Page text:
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Home  >  Medical Research Archives  >  Issue 149  > Role of metal complexes in inhibition of cancer growth factors
Published in the Medical Research Archives
Jan 2024 Issue

Role of metal complexes in inhibition of cancer growth factors

Published on Jan 04, 2024




Cancer is characterized by uncontrolled cell growth, representing a hallmark feature marked by sustained proliferation. This heightened proliferative capacity is primarily driven by the influence of growth factors. Scientific evidence suggests that growth factors play a crucial role in augmenting the transcription of specific proto-oncogenes, such as myc and fos. In the context of cancer development, these growth factors can be either produced by the cancer cells themselves or induce normal cells to release them through intricate signaling mechanisms. The functional diversity of growth factors encompasses various actions, but their predominant mode of operation is through the tyrosine kinase receptor pathway. Tyrosine kinase receptors, comprising integral membrane complexes with intrinsic kinase activity in their cytoplasmic domain, play a pivotal role in transducing signals initiated by the binding of specific growth factors (ligands). This binding event triggers the activation of the kinase function within the receptor, resulting in the phosphorylation of downstream targets on tyrosine and serine residues. Subsequently, this phosphorylation event recruits additional molecules into signaling cascades, amplifying the cellular response. Transition metals, such as Copper, Zinc, and Cobalt, integral to biological systems, play pivotal roles in normal physiological functions. However, dysregulation of these essential metals has been implicated in the pathogenesis of various disorders, including cancer. The narrative unfolds by elucidating the critical role of growth factors in cancer cell proliferation. Key growth factors, such as Transforming Growth Factor-β, Tumour Necrosis Factor-α and Insulin-like Growth Factors, are explored within the context of cancer progression. The intricate signaling pathways, particularly the Tyrosine Kinase Receptor pathway, are examined to understand how metal complexes may disrupt these pathways, impeding uncontrolled cell growth. Furthermore, this review provides an in-depth examination of medicinal inorganic chemistry, emphasizing the ability of transition metal complexes to form charged ions and induce hydrolysis reactions. The nuanced discussion underscores the necessity for precise dosages of metal-containing drugs to avoid undesirable toxicity, acknowledging the delicate balance required for optimal therapeutic responses. This comprehensive review delves into metal complexes of Cobalt, Copper, Zinc, and metal nanoparticles as promising inhibitors of cancer growth factors. By explicating the intricate interplay between metal complexes and growth factor pathways, this article contributes to the ongoing scientific exploration of novel and effective anticancer strategies.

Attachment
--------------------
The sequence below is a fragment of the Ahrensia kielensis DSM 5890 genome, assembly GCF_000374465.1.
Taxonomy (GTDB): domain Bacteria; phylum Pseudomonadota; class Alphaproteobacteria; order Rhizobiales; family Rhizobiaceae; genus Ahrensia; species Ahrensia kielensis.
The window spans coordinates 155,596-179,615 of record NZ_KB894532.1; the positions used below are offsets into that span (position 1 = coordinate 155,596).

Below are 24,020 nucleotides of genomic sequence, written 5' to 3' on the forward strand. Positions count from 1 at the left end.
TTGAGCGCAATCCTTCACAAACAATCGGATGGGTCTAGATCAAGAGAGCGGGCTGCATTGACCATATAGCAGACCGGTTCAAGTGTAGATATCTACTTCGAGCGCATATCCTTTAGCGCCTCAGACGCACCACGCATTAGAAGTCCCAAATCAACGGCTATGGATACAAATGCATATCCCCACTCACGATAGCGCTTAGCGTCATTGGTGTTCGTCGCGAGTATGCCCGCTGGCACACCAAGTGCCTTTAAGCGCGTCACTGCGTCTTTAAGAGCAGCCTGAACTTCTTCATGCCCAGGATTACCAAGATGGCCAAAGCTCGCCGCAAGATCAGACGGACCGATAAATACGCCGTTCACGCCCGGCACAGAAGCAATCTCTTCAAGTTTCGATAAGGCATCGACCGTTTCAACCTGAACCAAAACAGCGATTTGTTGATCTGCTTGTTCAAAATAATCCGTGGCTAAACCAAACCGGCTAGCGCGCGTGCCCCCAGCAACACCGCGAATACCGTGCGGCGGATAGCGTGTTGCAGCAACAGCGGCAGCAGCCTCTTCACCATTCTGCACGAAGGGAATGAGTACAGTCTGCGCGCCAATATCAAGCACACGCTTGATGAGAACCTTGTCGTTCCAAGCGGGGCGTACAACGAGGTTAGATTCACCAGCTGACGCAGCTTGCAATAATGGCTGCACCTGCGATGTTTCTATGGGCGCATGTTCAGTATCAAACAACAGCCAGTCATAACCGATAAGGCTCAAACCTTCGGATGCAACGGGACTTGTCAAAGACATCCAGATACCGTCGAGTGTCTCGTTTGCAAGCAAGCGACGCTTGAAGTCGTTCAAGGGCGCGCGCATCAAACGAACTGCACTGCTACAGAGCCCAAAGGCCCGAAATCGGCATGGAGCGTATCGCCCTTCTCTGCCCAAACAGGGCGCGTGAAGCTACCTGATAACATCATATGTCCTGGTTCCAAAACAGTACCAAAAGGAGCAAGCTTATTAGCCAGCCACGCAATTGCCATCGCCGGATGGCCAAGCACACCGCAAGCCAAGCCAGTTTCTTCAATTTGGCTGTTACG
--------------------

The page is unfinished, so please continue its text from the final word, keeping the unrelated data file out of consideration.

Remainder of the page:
Author info

Subhajit Mahanty, Saptarshi Mandal, Soham Roy, Dipankar Saha, Supriti Mallick, Soumitra Choudhuri, Surajit Majumder

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